by Anchor-of-My-Eye

 So, yeah, I got married.  In May, Andrew and I got hitched after just a few months of engagement—I've never been one to want to drag things out, and planning complex events is not something I have time for with the day job.  The wedding took place on the rooftop of the NoMad Hotel, and everyone we worked with at the hotel was really wonderful.  Sadie, Sadie, married lady!

After a lovely, long honeymoon in the British Virgin islands, we're back and enjoying a Brooklyn summer.  With lots of greenery inside and out.  Inside, we have some new spider plants and a huge money tree.  One of the thriving spider plants lives in the kitchen, right next to the sliding glass door in a West Elm planter.

Spider Plant.jpg

Outside, I've reworked both of our balcony spaces.  Previously, I had a bunch of hodge-podge planters, most of which drained into plastic dishes that sat underneath.  It was fine for a few years, but when I watered, there was always the chance that they'd overflow and water would drain onto my downstairs neighbor's balcony, or even onto passersby on the heavily trafficked street below. It was a pain and I always felt a little guilty about it, even though overflow was minimal.  It only takes a few times for people to look up at falling water and shout a string of expletives before one rethinks their gardening hobby.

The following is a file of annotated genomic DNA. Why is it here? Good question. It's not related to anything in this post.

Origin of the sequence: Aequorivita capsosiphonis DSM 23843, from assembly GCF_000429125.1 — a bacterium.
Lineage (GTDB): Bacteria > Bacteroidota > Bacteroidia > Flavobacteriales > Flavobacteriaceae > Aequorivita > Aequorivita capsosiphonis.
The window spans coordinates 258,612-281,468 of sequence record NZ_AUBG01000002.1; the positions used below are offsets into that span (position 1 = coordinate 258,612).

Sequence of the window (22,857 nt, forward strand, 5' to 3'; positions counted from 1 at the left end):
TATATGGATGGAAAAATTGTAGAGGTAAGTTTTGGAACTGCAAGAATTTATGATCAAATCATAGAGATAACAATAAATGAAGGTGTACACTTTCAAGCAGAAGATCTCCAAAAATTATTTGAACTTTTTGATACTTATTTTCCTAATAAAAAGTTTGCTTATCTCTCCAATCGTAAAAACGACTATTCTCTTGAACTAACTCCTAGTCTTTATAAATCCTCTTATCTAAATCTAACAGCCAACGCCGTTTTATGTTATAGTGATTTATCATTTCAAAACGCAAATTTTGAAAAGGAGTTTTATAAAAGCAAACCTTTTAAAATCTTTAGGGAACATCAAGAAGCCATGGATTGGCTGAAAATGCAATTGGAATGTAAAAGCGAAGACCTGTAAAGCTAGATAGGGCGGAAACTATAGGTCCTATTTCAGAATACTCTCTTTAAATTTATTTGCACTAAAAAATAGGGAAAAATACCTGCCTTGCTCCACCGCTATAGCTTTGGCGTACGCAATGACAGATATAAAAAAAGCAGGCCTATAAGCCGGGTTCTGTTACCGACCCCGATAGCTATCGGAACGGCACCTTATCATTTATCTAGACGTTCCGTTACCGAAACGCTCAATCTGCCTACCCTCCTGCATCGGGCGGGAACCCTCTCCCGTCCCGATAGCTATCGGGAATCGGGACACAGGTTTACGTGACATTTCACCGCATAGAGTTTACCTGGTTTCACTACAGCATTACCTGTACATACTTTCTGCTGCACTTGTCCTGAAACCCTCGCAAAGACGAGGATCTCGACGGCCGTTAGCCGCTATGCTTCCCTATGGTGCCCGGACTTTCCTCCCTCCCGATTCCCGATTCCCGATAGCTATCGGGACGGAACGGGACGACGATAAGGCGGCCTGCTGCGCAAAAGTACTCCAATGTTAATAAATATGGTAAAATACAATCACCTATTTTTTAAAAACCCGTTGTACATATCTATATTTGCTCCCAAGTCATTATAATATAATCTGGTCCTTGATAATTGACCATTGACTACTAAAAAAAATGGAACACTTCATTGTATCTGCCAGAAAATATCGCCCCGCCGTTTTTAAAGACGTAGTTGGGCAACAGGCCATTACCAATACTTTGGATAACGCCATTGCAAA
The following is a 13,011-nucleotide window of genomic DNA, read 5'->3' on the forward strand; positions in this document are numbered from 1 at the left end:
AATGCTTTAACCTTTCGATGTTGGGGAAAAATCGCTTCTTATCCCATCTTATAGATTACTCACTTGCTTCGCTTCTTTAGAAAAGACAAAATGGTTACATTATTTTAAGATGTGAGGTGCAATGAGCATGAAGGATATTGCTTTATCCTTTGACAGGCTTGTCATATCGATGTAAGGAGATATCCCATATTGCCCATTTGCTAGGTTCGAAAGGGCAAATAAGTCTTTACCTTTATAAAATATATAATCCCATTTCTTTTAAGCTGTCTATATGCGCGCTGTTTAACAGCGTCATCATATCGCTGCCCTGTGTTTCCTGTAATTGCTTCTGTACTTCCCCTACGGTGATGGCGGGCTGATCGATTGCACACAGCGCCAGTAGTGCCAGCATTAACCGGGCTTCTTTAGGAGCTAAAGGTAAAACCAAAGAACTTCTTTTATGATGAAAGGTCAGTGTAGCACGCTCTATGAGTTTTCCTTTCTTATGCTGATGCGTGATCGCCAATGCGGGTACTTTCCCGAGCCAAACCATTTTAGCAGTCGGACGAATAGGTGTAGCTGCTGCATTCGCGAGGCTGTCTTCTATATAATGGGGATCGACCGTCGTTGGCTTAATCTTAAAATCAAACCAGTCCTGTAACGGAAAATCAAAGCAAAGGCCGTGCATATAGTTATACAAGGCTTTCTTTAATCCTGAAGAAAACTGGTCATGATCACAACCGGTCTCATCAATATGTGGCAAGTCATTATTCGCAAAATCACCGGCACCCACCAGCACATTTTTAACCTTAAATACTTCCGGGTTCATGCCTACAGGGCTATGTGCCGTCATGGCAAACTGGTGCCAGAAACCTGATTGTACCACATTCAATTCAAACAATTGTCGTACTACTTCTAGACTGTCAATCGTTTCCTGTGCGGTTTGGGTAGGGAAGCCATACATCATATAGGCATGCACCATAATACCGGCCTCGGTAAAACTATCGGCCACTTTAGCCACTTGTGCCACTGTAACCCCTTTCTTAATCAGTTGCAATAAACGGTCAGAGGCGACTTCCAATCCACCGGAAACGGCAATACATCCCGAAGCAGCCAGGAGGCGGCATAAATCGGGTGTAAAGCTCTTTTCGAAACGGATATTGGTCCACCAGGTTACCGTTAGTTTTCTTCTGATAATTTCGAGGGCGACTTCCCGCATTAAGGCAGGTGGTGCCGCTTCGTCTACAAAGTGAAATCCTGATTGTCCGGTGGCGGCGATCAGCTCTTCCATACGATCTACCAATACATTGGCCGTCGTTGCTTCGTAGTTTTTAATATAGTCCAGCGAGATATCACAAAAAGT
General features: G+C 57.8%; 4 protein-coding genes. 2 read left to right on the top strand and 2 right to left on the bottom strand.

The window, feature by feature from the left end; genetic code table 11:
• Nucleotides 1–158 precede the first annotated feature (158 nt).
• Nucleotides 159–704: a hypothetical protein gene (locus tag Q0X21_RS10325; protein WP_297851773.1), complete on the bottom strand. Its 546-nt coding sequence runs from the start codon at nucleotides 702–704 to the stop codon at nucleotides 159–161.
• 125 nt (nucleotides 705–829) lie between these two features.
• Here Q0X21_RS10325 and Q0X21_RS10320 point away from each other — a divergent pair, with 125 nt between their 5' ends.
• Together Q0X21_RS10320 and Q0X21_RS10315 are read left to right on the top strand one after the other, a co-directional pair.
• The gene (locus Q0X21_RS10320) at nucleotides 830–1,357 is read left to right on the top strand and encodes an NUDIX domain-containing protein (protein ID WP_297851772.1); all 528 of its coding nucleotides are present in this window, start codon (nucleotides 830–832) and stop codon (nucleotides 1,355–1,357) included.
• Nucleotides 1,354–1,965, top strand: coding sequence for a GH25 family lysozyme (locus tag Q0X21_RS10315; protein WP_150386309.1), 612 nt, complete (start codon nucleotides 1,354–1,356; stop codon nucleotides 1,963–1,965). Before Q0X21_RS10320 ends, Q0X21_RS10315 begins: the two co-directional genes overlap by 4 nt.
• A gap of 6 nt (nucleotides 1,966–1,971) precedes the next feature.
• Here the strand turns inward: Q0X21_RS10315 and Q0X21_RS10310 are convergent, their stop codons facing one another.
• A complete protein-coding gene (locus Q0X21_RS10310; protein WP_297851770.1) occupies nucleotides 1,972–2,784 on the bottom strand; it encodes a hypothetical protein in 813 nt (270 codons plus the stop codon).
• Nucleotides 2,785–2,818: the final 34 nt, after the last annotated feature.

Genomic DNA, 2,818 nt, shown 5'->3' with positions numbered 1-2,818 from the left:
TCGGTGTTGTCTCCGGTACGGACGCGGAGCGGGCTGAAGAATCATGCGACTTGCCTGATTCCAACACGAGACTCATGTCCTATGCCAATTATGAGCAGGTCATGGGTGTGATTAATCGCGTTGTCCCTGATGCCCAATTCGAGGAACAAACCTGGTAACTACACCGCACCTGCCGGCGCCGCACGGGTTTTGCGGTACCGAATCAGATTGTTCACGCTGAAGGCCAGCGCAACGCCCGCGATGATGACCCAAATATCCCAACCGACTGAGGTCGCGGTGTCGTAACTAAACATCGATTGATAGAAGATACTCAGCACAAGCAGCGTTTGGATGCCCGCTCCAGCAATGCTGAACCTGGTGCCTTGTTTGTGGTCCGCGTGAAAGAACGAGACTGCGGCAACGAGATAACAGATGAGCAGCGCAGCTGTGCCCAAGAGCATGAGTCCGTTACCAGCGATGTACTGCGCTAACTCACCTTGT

Now I have almost all black planters—and they're closed on the bottom, so no drainage. The focus is really on the green plants now, rather than on colored planters.  And I can water without angering people, always a bonus.

2013 Garden One.jpg
2013 Garden Two.jpg
2013 Garden Three.jpg
2013 Garden Four.jpg
2013 Garden Five.jpg

In case you're wondering, that's four different peonies, eight different roses, a Rose of Sharon tree, a lilac tree, a few evergreens, some bamboo, some ferns, and assorted other flowers.  They're still ramping up to full summer florescence, but they're on their way.  

Even when it's too hot outside to have the sliding glass doors open, I still see the greenery from behind the scrim of our gauzy kitchen curtains. It's like an Impressionist painting I can enjoy every day while I'm pouring coffee or dishing up the dogs' breakfast.